Bill Gentry at the Washington Times has a piece this morning that I agree with more than not, but still find some glaring inaccuracies in. The reason I differ with some of the details is because Gentry is a consevative writer working for a conservative newspaper and, thus, his perspective on the subject matter is a simplified account of a much more complex situation concerning the state of the Democratic party in general and the senate race in Connecticut specifically.
In regards to Connecticut, Gentry writes that the state could be the netroots’ Waterloo. Of this, I don’t disagree nor do I disagree with the reasoning that led him to this conclusion. Depending on your poll of choice, Joe Lieberman leads Ned Lamont by as littke as two or as much as 13 percentage points. In fact, since his loss in the primary, Lieberman has never trailed his opponant in the general election polls. Of course, there is still five or so weeks for Lamont to make up that ground, but the demographics of the race do not favor him. Lieberman has the support of most Independents in a state known for independent voters, most of the Republican vote, and a solid chunk of the Democratic vote.
Gentry continues his piece by observing this race is a make-or-break election for the reputation of the “netroots” – the fired-up, furious far-left bloggers. Again, I don’t disagree. They targeted a centrist Democratic Senator in a solid blue state not only because of his stance on the Iraq war but also because he looked to be the easiest to pick off. You’ll notice other Democrats that have incurred their wrath only had stones cast at them (Hillary Clinton, for example.)
The “netroots,” for those unfamiliar with the term, is defined by Gentry about as well as I’ve seen the term defined:
Almost anyone who bothers to actually read Daily Kos or any of the most prominent liberal “netroots” blogs is taken aback by the vicious tone, use of the f-word more frequently than a comma, insults, scathing all-out hatred of dissent from the party line, conspiracy theories, accusations of the New York Times being a tool of the Republican National Committee. The tone is way out of the American political mainstream, and not what one expects from a political movement serious about persuading voters and winning.
Correct. DailyKOS and other “progressive” blogs do just that. Jonathan Gurwitz of the San Antonio Express-News spoke of it as well last summer and reached the conclusion that KOS “has been instrumental in helping thousands of frustrated activists make their voices heard. Being heard, however, is not the same as being taken seriously.”
I do want to dissent from Gentry on a couple of details at this point. While it is true (and I and other have written about it extensively) that KOS and others like him are quite vitriolic when it comes to those who stray from the party line, the “party line” in question is not that of the Democratic party. It may be the party line of some small faction within the party, or of those who mistakenly believe themselves to be Democrats but lack the knowledge of what the designation means, but such a strict adherance to a narrow set of ideals has no seat at the table of Roosevelt, Truman, Kennedy, and Clinton.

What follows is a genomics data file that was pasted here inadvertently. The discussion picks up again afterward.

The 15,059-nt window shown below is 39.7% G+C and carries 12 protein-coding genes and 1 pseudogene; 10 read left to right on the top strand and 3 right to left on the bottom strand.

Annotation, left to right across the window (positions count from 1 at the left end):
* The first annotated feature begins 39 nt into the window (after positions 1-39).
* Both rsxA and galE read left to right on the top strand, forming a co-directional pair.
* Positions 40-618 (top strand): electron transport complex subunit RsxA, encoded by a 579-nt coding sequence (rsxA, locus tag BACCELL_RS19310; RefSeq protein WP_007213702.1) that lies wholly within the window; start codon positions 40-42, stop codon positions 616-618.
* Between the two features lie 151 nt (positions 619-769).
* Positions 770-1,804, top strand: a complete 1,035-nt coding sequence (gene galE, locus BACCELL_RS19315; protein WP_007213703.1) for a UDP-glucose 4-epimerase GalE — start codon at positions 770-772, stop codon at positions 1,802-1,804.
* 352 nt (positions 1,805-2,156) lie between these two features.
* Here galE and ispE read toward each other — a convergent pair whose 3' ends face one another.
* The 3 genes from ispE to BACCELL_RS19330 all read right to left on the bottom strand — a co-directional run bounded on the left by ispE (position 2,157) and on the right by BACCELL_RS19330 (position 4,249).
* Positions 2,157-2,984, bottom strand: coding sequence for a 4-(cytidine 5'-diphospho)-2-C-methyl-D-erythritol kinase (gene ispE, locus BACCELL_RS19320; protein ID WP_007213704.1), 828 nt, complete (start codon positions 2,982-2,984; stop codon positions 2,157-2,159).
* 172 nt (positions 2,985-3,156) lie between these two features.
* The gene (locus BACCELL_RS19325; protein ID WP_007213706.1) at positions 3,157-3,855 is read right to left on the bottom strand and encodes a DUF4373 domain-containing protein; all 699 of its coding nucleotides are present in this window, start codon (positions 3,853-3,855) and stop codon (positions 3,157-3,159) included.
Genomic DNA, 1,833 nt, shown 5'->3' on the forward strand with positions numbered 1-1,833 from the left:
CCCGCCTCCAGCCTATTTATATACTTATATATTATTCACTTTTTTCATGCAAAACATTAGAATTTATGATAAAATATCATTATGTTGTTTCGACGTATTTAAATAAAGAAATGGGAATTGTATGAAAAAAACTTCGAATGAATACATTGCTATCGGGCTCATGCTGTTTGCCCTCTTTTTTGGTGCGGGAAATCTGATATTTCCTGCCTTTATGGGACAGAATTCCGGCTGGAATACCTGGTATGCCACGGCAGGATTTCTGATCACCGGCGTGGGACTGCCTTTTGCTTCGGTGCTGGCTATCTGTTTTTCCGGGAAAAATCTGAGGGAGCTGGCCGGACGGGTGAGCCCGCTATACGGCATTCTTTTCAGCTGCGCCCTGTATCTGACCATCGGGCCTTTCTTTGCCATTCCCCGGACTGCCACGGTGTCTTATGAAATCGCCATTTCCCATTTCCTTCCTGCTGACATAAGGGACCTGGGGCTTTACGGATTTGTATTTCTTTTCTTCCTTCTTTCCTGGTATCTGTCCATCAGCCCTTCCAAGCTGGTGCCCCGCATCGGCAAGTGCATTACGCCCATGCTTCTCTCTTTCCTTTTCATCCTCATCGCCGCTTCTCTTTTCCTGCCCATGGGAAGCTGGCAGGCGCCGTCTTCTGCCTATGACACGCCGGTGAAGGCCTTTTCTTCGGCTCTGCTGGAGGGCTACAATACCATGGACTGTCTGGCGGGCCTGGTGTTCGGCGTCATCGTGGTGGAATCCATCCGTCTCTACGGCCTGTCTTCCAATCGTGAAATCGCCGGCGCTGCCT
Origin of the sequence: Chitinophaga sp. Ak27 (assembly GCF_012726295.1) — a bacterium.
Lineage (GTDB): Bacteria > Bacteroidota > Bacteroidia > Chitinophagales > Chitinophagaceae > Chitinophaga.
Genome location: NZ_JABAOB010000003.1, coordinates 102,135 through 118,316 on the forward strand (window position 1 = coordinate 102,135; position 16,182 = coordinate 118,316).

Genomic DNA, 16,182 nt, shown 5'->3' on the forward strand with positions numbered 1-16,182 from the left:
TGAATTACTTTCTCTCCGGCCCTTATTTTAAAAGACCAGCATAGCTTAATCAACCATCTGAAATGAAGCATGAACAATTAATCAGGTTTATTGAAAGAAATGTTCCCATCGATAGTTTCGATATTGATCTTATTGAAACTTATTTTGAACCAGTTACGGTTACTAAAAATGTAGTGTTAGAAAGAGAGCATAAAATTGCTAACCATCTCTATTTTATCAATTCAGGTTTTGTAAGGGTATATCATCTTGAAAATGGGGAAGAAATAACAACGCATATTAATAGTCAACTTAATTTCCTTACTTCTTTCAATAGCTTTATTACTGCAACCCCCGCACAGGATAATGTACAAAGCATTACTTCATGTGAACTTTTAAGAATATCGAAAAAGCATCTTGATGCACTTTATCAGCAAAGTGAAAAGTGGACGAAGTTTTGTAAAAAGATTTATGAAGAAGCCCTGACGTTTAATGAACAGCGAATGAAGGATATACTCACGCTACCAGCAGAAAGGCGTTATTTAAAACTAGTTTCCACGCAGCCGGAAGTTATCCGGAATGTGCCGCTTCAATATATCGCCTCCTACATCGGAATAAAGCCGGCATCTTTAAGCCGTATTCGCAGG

Maybe there is a kid’s table for them off to the side?
The next point I want to make is that such behavior from a party’s red meat craving activist wing isn’t just common to the left. Visit any rightwing blog or message forum like Free Republic and you’ll have a similar experience with the knuckle draggers that inhabit the far right.
Beyond that, though, Gentry is spot on. KOS and the netroots electoral victory record is a generous 4 for 25. (I say generous because they claim credit in a least one race, possibly two, where any scandal-free Democrat would have won.) They have yet to win a single general election.
We all like to think, “boy, if they just listened to me” — we would have our parties winning with 90 percent of the vote. But the reality is that very few of us have the right combination of judgment, intelligence and resources to manage a successful campaign. The world is full of armchair strategists who think they know it all; but in recent years, we’ve seen serious candidates like Mark Warner and Ned Lamont turn to the blogs for actual input on how to run a campaign.
If Mr. Lieberman wins, it will be time to close the book on the hype of the “netroots.” A serious political movement figures out how to win a general election or two in the first 26 tries.
Interesting article at TCSdaily called From Far Left To Libertarian that details the author’s political journey from the far left to his libertarian viewpoints of today. Some of the points raised are universal in any shift in political outlooks, and could have been written by a centrist after a move from either fringe of the political spectrum. Still, I disagree with the piece as a whole because it casts to much of a positive light on a political movement (in this case the far left) that is intolerant to opposing viewpoints and compromise on them.